REVIEW: American Made

August 25, 2017
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By Christopher Spencer Directed by Doug Liman (The Bourne Identity, Mr. & Mrs. Smith, Edge of Tomorrow), American Made stars Tom Cruise as Barry Seal, a former TWA pilot in the late 70s-early 80s who gets recruited by the CIA to spy on communists in Central America, and also gets roped into the Medellin drug cartel. Doug Liman and Tom Cruise proved to be a winning combo in 2014’s Edge of Tomorrow, delivering a fun, fresh dose of adrenaline-filled adventure and a unique performance for Cruise. American Made is mostly fun and has its share of adrenaline-filled scenes, but it isn’t fresh. The movie has an eccentric style of storytelling and technical construction, with videotape narration, idiosyncratic angles and zooms, and electric energy running throughout. It is a visually intricate and audacious movie to watch, but the current running underneath it all, story and character, is lacking. Tom Cruise usually does play smug people who learn lessons about their arrogance in the end. This is no different for him as Barry Seal, but the redemption from Seal being a total asshole comes too late into the movie. The rest of the time Seal is just an unlikeable person, who lies, cheats, gambles, and falters his way from set piece to set piece. This is not interesting to watch. Sure, someone like Jordan Belfort in The Wolf of Wall Street is a despicable fiend, but he is played in such a unique way by Leonardo DiCaprio so we want to see more. Cruise’s portrayal of Seal is no different from nearly every single character Cruise has ever played. When the detailed and claustrophobic plane action ramps up, American Made has a lot to offer. But there is a story that the movie wants to tell, and that is boring to see play out. Most of this movie feels like a mish-mash of War Dogs and GoodFellas, and not in a good way. American Made is a better story told in something like Netflix’s Narcos, has some interesting and original visual styles, and the whole movie is just an average experience. Nothing too great, nothing too bad. Just the middle-ground.

6

/10

REVIEW: American Made

Directed by Doug Liman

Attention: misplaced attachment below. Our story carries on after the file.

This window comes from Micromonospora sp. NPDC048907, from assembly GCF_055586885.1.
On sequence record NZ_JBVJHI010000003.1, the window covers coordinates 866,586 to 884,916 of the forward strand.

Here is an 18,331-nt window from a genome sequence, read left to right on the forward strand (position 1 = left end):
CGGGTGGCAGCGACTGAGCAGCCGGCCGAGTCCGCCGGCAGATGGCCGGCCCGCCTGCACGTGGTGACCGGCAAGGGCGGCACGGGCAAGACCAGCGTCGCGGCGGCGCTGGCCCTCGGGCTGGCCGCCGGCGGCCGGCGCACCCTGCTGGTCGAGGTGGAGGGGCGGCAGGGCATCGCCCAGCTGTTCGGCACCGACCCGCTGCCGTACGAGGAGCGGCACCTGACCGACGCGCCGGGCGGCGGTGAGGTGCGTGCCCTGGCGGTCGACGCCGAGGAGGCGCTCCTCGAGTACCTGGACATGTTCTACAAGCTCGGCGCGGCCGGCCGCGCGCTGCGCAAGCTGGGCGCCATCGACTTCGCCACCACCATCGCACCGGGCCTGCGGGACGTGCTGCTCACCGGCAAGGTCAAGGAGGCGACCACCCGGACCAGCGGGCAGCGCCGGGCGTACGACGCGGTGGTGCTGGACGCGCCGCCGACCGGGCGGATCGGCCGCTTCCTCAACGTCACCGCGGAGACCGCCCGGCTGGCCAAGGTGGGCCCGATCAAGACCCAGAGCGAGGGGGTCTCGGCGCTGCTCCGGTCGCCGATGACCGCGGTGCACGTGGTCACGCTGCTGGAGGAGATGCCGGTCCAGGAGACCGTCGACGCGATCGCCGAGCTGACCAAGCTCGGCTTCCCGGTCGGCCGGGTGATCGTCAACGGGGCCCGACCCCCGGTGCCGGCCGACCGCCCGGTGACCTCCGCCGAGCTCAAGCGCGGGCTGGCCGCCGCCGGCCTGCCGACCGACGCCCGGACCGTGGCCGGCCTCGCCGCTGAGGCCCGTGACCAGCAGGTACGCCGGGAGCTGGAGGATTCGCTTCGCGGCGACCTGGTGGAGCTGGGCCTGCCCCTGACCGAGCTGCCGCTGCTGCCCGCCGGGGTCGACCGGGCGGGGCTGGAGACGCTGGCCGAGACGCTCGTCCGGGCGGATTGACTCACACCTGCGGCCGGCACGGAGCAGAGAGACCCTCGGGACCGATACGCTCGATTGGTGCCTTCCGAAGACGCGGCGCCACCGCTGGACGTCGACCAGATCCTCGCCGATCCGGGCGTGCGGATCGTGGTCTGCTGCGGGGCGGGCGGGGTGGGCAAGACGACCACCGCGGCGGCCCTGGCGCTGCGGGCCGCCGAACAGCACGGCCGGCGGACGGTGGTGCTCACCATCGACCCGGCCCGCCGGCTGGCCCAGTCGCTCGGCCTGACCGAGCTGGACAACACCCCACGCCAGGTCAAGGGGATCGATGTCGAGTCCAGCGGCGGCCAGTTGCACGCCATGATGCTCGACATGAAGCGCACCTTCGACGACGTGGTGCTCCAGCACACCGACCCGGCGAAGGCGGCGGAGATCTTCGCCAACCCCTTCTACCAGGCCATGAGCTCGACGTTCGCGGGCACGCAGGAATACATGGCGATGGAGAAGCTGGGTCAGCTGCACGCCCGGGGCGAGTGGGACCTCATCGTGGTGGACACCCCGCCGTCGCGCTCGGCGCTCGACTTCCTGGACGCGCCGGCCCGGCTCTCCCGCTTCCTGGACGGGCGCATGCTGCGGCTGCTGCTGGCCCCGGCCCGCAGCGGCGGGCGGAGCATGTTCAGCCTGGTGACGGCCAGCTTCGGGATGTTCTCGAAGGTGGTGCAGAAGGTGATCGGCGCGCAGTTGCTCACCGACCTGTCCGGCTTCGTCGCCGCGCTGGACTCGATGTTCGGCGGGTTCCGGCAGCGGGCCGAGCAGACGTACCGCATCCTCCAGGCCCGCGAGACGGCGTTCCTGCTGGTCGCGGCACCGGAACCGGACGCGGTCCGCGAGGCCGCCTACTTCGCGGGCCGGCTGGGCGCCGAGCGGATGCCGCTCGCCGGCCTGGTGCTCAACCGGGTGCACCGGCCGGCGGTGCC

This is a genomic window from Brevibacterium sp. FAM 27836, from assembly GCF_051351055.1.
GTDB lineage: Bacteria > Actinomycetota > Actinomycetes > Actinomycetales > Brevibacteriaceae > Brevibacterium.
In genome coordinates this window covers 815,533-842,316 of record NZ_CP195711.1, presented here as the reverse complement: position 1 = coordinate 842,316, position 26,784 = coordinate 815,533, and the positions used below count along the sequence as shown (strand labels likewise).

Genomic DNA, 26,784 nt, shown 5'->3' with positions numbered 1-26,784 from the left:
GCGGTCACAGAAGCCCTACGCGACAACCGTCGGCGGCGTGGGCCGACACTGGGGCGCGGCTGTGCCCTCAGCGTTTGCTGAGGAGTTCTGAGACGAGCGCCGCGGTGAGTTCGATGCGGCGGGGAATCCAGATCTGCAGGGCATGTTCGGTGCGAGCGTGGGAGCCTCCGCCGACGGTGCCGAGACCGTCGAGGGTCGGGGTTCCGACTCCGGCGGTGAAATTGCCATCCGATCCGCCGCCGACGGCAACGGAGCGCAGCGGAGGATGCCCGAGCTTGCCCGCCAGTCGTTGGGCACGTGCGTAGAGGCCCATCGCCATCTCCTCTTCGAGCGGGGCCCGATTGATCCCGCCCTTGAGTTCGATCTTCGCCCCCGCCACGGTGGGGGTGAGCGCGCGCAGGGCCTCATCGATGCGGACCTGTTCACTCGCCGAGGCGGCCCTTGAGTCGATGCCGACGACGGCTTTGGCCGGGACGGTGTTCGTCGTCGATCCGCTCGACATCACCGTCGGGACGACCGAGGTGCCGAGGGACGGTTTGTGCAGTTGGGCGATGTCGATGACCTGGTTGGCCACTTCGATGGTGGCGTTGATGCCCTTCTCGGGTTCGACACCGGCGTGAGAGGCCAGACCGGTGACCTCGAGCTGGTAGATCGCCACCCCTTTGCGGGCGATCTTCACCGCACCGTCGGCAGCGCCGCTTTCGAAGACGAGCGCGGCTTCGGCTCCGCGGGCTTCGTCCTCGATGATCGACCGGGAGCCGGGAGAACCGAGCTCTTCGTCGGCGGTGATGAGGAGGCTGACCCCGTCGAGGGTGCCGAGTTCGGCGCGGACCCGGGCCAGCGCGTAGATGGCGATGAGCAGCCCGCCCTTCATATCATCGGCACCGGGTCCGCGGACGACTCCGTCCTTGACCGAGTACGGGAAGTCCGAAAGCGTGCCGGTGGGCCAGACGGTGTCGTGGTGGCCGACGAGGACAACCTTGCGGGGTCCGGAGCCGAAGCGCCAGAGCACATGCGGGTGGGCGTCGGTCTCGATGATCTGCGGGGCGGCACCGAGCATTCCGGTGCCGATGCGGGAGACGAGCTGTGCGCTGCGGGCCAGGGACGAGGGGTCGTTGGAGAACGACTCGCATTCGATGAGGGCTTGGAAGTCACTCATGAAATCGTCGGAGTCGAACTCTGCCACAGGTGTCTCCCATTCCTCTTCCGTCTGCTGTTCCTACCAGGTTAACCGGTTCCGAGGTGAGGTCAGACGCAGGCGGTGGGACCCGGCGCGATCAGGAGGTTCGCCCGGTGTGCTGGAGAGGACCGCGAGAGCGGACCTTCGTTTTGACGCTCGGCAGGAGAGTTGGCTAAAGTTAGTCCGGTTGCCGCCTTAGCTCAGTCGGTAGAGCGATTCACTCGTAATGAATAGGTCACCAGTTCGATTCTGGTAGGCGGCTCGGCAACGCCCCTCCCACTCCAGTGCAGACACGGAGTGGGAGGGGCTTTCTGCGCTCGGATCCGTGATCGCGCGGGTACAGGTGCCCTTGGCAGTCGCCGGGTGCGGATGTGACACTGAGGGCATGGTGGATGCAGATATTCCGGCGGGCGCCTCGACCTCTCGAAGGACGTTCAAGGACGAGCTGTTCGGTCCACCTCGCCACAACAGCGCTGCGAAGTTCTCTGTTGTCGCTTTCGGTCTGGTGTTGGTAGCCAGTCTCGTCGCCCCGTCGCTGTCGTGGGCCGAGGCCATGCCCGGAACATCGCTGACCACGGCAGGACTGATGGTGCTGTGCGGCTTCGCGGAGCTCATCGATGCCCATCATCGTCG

Overall Score
6

By Christopher Spencer

Directed by Doug Liman (The Bourne Identity, Mr. & Mrs. Smith, Edge of Tomorrow), American Made stars Tom Cruise as Barry Seal, a former TWA pilot in the late 70s-early 80s who gets recruited by the CIA to spy on communists in Central America, and also gets roped into the Medellin drug cartel.

Doug Liman and Tom Cruise proved to be a winning combo in 2014’s Edge of Tomorrow, delivering a fun, fresh dose of adrenaline-filled adventure and a unique performance for Cruise. American Made is mostly fun and has its share of adrenaline-filled scenes, but it isn’t fresh.

The movie has an eccentric style of storytelling and technical construction, with videotape narration, idiosyncratic angles and zooms, and electric energy running throughout. It is a visually intricate and audacious movie to watch, but the current running underneath it all, story and character, is lacking.

Tom Cruise usually does play smug people who learn lessons about their arrogance in the end. This is no different for him as Barry Seal, but the redemption from Seal being a total asshole comes too late into the movie. The rest of the time Seal is just an unlikeable person, who lies, cheats, gambles, and falters his way from set piece to set piece. This is not interesting to watch. Sure, someone like Jordan Belfort in The Wolf of Wall Street is a despicable fiend, but he is played in such a unique way by Leonardo DiCaprio so we want to see more. Cruise’s portrayal of Seal is no different from nearly every single character Cruise has ever played.

When the detailed and claustrophobic plane action ramps up, American Made has a lot to offer. But there is a story that the movie wants to tell, and that is boring to see play out. Most of this movie feels like a mish-mash of War Dogs and GoodFellas, and not in a good way.

American Made is a better story told in something like Netflix’s Narcos, has some interesting and original visual styles, and the whole movie is just an average experience. Nothing too great, nothing too bad. Just the middle-ground.

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